While both websites and emails use HTML, the editor designed for email differs from the website editor. I've encountered clients designing emails using Elementor, a well-known Editor for WordPress, and copying the HTML to the email platform. HTML created by Elementor (or other web editors) in the email platform may add unwanted add-ons (such as ActiveX, JavaScript, VBScript, and Java applets). That may harm deliverability or cause the email to be blocked (appear to be malicious or spam).


URL shorteners, redirections, domains, and filtering

Every link in the email message will affect the reputation of the email content.

Link shorteners such as Bit.ly, Rebrandly, TinyURL, and others URL shorteners suffer from low domain reputation.  Using a professional shortener that allows you to define your domain as a shortener is fine, though.


One more thing to consider is that email filters look for alignment in the URL/sending domain in both the header and the email body. The reputation of a domain can have an impact on whether or not your newsletter ends up in spam.One reason for this is because you control the domains that are linked to from each individual link within the newsletter, which may make it more likely they will receive low quality scores and end up being labeled as "spam."


In some cases, the reputation of the CDN and the tracking domains are the ones to blame. The ESP provides those domains, and you can't control it on many ESPs. If you can use branded links for tracking and image domains, you should. 


Sometimes email filters will do weird things like finding suspicious domains in the email text. For example: "this offer is only available to you. So what are you waiting for?"

Some filters will ignore the space and "think" that you are referring to the domain "you.so" which has a less reputable reputation, dragging down your content reputation.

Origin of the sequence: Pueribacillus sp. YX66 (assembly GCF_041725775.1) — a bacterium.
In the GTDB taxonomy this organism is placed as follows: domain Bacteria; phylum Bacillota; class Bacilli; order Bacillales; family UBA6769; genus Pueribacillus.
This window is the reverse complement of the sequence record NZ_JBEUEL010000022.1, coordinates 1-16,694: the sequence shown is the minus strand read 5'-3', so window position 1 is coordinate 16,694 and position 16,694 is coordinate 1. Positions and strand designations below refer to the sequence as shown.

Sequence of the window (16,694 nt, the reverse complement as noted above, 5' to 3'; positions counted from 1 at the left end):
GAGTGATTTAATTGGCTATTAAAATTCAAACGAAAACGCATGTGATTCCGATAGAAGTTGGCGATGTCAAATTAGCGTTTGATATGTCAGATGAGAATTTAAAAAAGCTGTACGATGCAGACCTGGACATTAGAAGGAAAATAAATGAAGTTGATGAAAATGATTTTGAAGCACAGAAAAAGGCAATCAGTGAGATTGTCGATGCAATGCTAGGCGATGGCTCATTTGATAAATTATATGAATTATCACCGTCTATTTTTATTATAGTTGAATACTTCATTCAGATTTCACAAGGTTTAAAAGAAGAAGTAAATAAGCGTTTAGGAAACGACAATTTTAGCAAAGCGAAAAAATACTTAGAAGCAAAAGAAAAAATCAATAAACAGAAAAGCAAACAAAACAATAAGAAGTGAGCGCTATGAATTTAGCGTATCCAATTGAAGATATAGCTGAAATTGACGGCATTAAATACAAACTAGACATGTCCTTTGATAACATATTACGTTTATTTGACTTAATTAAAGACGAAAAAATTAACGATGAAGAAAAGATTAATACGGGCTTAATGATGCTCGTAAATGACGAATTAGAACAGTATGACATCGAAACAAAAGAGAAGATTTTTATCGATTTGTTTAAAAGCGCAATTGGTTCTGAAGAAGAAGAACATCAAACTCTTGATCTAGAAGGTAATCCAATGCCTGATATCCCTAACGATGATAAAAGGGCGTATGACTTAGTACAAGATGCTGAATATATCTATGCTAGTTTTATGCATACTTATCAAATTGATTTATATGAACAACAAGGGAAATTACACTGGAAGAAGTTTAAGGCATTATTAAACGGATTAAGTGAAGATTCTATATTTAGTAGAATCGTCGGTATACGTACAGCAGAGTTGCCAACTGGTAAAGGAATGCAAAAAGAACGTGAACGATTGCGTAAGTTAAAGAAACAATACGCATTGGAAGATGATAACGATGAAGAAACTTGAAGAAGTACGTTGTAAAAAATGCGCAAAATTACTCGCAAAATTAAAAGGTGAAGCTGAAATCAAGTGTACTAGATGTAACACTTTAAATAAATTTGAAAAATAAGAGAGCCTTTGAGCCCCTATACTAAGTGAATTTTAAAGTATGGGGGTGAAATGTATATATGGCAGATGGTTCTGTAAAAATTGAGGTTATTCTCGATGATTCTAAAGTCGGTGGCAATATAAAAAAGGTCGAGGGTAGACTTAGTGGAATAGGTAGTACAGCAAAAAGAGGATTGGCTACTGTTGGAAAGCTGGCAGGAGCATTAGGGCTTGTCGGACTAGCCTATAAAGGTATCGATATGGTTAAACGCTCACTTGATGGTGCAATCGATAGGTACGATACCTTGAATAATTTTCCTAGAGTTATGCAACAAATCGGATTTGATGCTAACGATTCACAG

Email size and attachments

Some attachments (PDF included) can arouse the suspicion of spam filters and cause email blocking or filtering emails to the junk or spam folders. Although sending an attachment using many email platforms is possible, this may not be a good idea. It is safer to send a link to your website and there to host the file.


HTML size

The size of the HTML is also essential. For those who use external email editors, be aware that Gmail trims messages if the HTML size exceeds 102KB (kilobytes). In this case, Gmail will display [Message clipped] notice and point you to click to view the entire message.


Images without Alt-Tags

The ALT Tag is an alternative text displayed when the Image is not displayed. Some spam filters will want to see this alt text. Also, as mentioned earlier, MS Outlook on desktop computers does not display images by default (you need to click to download pictures).

To summarize, there are many things to consider that can improve email deliverability and your email program in general. Some of them are related to the content of the email.

About the author


Sella Yoffe is a regular blog contributor for Webbula. 


Email Deliverability & Email Marketing Expert | Podcast host & Blogger @ CRM.BUZZ 

Helping companies with their email marketing programs by improving email deliverability, data, segmentation, content, & strategy.